Celente:  “Global markets are headed down, but it may not be in a straight line because you are going to start seeing the Fed, (Washington) D.C., and the Wall Street gang move in to stop the slide in global equities.

“Look at what’s going on around the world:  The Asian markets keep tumbling, and the European markets are also continuing to tank.  Look at what’s happening in the emerging markets:  As I said to you last week, ‘These countries are raising interest rates in order to protect their currencies as their economies are declining.  Brilliant.  That’s the exact opposite strategy for growth.’

So the handwriting is on the wall now, but it’s going to try to be erased by outright lies from the Federal Reserve, its members, and it’s Orwellian propaganda machine — the mainstream media.  Washington will also play a part in the lies and propaganda, along with Wall Street gang.

You are also going to see the Plunge Protection Team go to work at some point, and they will also use every trick they can in an attempt to try to prop up these plunging global markets.  During this chaos the mainstream media and Wall Street propaganda will be non-stop and it will be proclaiming, ‘This is only a temporary correction.’

If you tune in to the major business networks they are dragging out every possible Wall Street shill that they can to spew the great lie that ‘This is a buying opportunity.’  Then these shills start spouting out half-truths and outright lies to keep promoting the Ponzi scheme.

I want to be perfectly clear about this:  There is no way out.  And as this starts to really being to unravel, and it will, just like I have predicted — the Fed will come up with a new scheme to increase the amount of money they are dumping into the system.  But this is the important point for KWN readers around the world:  This new scheme by the Fed is not going to work.

Just look at what’s going on over in Japan.  We have seen ‘Abenomics,’ with trillions of yen dumped into the system.  But just like in the US, the only ones that have benefitted from it are the big players — the elite — and now it’s all coming unwound.”

Eric King:  “Today John Embry told KWN that the global markets are now subject to “total collapse” overnight.  Is that a possibility here?”

Celente: ….”

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One Last Leg Higher?

“It’s been my opinion now for the last year that the bull market that started in March of 2009 at 666 on the S&P would come to an end either in late 2013, or early 2014. I’m confident that will be the case, but based on the cyclical pattern of the current decline I believe we still have one last leg up before this bull comes to an end. I think the intermediate decline now in progress is going to create the conditions for a final manic melt up phase over the next 2-3 months to complete this huge parabolic structure that the Fed has constructed with 5 years of QE and 0% interest rates.

We’ve come this far and tested the 2000 reaction high, I have to think we’re probably going to go all the way and test the all-time highs on the NASDAQ before this bull market comes to an end.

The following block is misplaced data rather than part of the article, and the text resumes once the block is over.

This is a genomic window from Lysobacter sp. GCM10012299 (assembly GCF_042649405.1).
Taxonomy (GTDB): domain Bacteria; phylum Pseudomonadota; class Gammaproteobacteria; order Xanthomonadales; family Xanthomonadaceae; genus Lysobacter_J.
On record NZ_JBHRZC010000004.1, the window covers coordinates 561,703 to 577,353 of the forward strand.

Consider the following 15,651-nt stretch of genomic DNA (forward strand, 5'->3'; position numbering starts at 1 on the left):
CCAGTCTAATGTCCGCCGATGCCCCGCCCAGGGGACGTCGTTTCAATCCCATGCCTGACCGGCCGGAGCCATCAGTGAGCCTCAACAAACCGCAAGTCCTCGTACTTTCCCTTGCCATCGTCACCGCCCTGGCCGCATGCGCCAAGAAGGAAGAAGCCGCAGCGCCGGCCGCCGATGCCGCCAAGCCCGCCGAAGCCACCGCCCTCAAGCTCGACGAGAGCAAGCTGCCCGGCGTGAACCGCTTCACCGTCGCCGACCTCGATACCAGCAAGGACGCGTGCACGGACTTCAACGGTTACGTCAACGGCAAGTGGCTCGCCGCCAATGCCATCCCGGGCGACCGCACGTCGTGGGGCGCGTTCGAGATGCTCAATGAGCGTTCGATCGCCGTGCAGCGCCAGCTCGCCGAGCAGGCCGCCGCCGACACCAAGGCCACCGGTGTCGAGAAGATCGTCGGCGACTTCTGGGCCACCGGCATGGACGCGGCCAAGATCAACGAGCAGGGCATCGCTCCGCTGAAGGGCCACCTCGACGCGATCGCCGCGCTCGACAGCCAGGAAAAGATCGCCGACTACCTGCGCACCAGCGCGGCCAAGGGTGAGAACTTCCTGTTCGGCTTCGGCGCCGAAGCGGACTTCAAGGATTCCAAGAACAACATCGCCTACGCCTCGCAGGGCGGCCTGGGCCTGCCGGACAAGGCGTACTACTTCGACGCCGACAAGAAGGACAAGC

A similar percentage advance would place the S&P 500 at roughly 2200 points which when completed would represent a massive parabolic structure that when it collapses will tip the globe over into the next recession/depression.

So when do we buy stocks you ask? Should we buy today? The answer is, no I don’t think the intermediate decline is done just yet. We first need to break the intermediate trend line to confirm this as an intermediate degree correction.

At the very least I think the S&P needs to retrace 50% of its recent intermediate rally. That comes in at roughly 1700-1705….”

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ADP Reports the Private Sector is Creating Less Jobs

“Private companies created 175,000 new positions in January, a bit lower than in expected but in keeping with the pace of job creation over the past two years, according to the latest report from ADP and Moody’s Analytics.

Economists expected the ADP to report that private companies created 180,000 jobs in January, down from the downwardly revised 217,000 positions in December,

“Nothing changed in December or January fundamentally,” Moody’s economist Mark Zanki told CNBC. “The economy is still improving.”

Tim Boyle | Bloomberg | Getty Images
A job seeker, right, talks with a McDonald’s representative at a job fair for concession employment opportunities in International Terminal 5 in connection to the redevelopment of the international terminal at O’Hare International Airport in Chicago.

As has been the case throughout the labor recovery, services created by far the bulk of the growth, with 160,000 new positions added. Professional services declined sharply, adding just 49,000 jobs after averaging 65,000 over the past two months.

Manufacturing jobs, meanwhile, fell by 12,000 though construction added 25,000.

Small businesses also led the way, with 75,000 jobs, though that was the lowest figure since August. Large firms, with more than 500 employees, added just 34,000 positions….”

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Gangster Style, The Results of the Cyprus Banking Policies as Suggested by Troika

” “I went to sleep Friday as a rich man. I woke up a poor man. I lost all my money.” That was the tearful lament of 65-year-old John Demetriou, who lives in the fishing village of Leopetri on Cyprus’ southern coast. In one fell swoop, he lost his life savings — the result of 35 years of hard work and thrift — in the “capital levy” imposed on Cyprus by the International Monetary Fund, the European Commission, and the European Central Bank (ECB), a trio commonly known as the Troika.